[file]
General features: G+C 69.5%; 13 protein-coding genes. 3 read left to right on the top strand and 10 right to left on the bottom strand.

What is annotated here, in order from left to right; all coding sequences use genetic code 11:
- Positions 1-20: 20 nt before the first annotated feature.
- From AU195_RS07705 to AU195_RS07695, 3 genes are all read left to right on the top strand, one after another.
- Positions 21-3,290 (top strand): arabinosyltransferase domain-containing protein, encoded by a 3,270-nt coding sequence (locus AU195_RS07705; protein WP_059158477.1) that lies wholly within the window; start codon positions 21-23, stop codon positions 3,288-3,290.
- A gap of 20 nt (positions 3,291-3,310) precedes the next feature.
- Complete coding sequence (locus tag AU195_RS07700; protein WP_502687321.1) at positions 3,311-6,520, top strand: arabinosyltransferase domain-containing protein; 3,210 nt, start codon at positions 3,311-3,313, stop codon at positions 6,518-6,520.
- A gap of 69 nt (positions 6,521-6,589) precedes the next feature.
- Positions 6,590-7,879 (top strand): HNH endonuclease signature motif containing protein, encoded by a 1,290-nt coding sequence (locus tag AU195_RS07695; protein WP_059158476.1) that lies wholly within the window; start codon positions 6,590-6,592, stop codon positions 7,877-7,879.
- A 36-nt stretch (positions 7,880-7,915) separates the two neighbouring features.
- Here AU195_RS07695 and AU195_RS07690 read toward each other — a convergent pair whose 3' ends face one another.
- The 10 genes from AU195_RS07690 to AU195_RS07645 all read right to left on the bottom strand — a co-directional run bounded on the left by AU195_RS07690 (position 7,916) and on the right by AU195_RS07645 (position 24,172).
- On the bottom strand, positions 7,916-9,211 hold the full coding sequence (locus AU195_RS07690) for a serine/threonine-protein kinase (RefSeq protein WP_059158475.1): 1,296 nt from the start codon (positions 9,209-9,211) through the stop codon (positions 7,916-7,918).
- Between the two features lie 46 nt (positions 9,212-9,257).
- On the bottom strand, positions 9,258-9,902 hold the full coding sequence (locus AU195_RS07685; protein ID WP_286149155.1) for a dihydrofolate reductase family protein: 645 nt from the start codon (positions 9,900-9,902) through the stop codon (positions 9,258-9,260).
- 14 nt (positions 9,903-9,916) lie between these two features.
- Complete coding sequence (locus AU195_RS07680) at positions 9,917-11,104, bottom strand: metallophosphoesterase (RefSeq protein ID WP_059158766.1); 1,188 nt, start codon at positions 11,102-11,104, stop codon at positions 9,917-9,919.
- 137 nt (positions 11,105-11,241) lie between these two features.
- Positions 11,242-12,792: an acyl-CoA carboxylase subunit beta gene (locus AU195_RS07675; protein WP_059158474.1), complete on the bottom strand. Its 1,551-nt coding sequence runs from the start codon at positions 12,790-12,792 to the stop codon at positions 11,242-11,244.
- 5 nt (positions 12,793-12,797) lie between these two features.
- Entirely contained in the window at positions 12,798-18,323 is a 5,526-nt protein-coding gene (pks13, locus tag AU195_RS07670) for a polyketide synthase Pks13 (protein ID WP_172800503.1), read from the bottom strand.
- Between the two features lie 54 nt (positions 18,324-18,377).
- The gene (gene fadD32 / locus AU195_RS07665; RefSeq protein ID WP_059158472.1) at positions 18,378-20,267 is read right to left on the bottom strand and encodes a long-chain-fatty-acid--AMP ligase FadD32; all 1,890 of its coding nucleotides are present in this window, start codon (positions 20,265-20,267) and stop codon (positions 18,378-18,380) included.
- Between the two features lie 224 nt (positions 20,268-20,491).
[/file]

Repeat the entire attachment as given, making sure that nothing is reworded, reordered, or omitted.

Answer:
General features: G+C 69.5%; 13 protein-coding genes. 3 read left to right on the top strand and 10 right to left on the bottom strand.

What is annotated here, in order from left to right; all coding sequences use genetic code 11:
- Positions 1-20: 20 nt before the first annotated feature.
- From AU195_RS07705 to AU195_RS07695, 3 genes are all read left to right on the top strand, one after another.
- Positions 21-3,290 (top strand): arabinosyltransferase domain-containing protein, encoded by a 3,270-nt coding sequence (locus AU195_RS07705; protein WP_059158477.1) that lies wholly within the window; start codon positions 21-23, stop codon positions 3,288-3,290.
- A gap of 20 nt (positions 3,291-3,310) precedes the next feature.
- Complete coding sequence (locus tag AU195_RS07700; protein WP_502687321.1) at positions 3,311-6,520, top strand: arabinosyltransferase domain-containing protein; 3,210 nt, start codon at positions 3,311-3,313, stop codon at positions 6,518-6,520.
- A gap of 69 nt (positions 6,521-6,589) precedes the next feature.
- Positions 6,590-7,879 (top strand): HNH endonuclease signature motif containing protein, encoded by a 1,290-nt coding sequence (locus tag AU195_RS07695; protein WP_059158476.1) that lies wholly within the window; start codon positions 6,590-6,592, stop codon positions 7,877-7,879.
- A 36-nt stretch (positions 7,880-7,915) separates the two neighbouring features.
- Here AU195_RS07695 and AU195_RS07690 read toward each other — a convergent pair whose 3' ends face one another.
- The 10 genes from AU195_RS07690 to AU195_RS07645 all read right to left on the bottom strand — a co-directional run bounded on the left by AU195_RS07690 (position 7,916) and on the right by AU195_RS07645 (position 24,172).
- On the bottom strand, positions 7,916-9,211 hold the full coding sequence (locus AU195_RS07690) for a serine/threonine-protein kinase (RefSeq protein WP_059158475.1): 1,296 nt from the start codon (positions 9,209-9,211) through the stop codon (positions 7,916-7,918).
- Between the two features lie 46 nt (positions 9,212-9,257).
- On the bottom strand, positions 9,258-9,902 hold the full coding sequence (locus AU195_RS07685; protein ID WP_286149155.1) for a dihydrofolate reductase family protein: 645 nt from the start codon (positions 9,900-9,902) through the stop codon (positions 9,258-9,260).
- 14 nt (positions 9,903-9,916) lie between these two features.
- Complete coding sequence (locus AU195_RS07680) at positions 9,917-11,104, bottom strand: metallophosphoesterase (RefSeq protein ID WP_059158766.1); 1,188 nt, start codon at positions 11,102-11,104, stop codon at positions 9,917-9,919.
- 137 nt (positions 11,105-11,241) lie between these two features.
- Positions 11,242-12,792: an acyl-CoA carboxylase subunit beta gene (locus AU195_RS07675; protein WP_059158474.1), complete on the bottom strand. Its 1,551-nt coding sequence runs from the start codon at positions 12,790-12,792 to the stop codon at positions 11,242-11,244.
- 5 nt (positions 12,793-12,797) lie between these two features.
- Entirely contained in the window at positions 12,798-18,323 is a 5,526-nt protein-coding gene (pks13, locus tag AU195_RS07670) for a polyketide synthase Pks13 (protein ID WP_172800503.1), read from the bottom strand.
- Between the two features lie 54 nt (positions 18,324-18,377).
- The gene (gene fadD32 / locus AU195_RS07665; RefSeq protein ID WP_059158472.1) at positions 18,378-20,267 is read right to left on the bottom strand and encodes a long-chain-fatty-acid--AMP ligase FadD32; all 1,890 of its coding nucleotides are present in this window, start codon (positions 20,265-20,267) and stop codon (positions 18,378-18,380) included.
- Between the two features lie 224 nt (positions 20,268-20,491).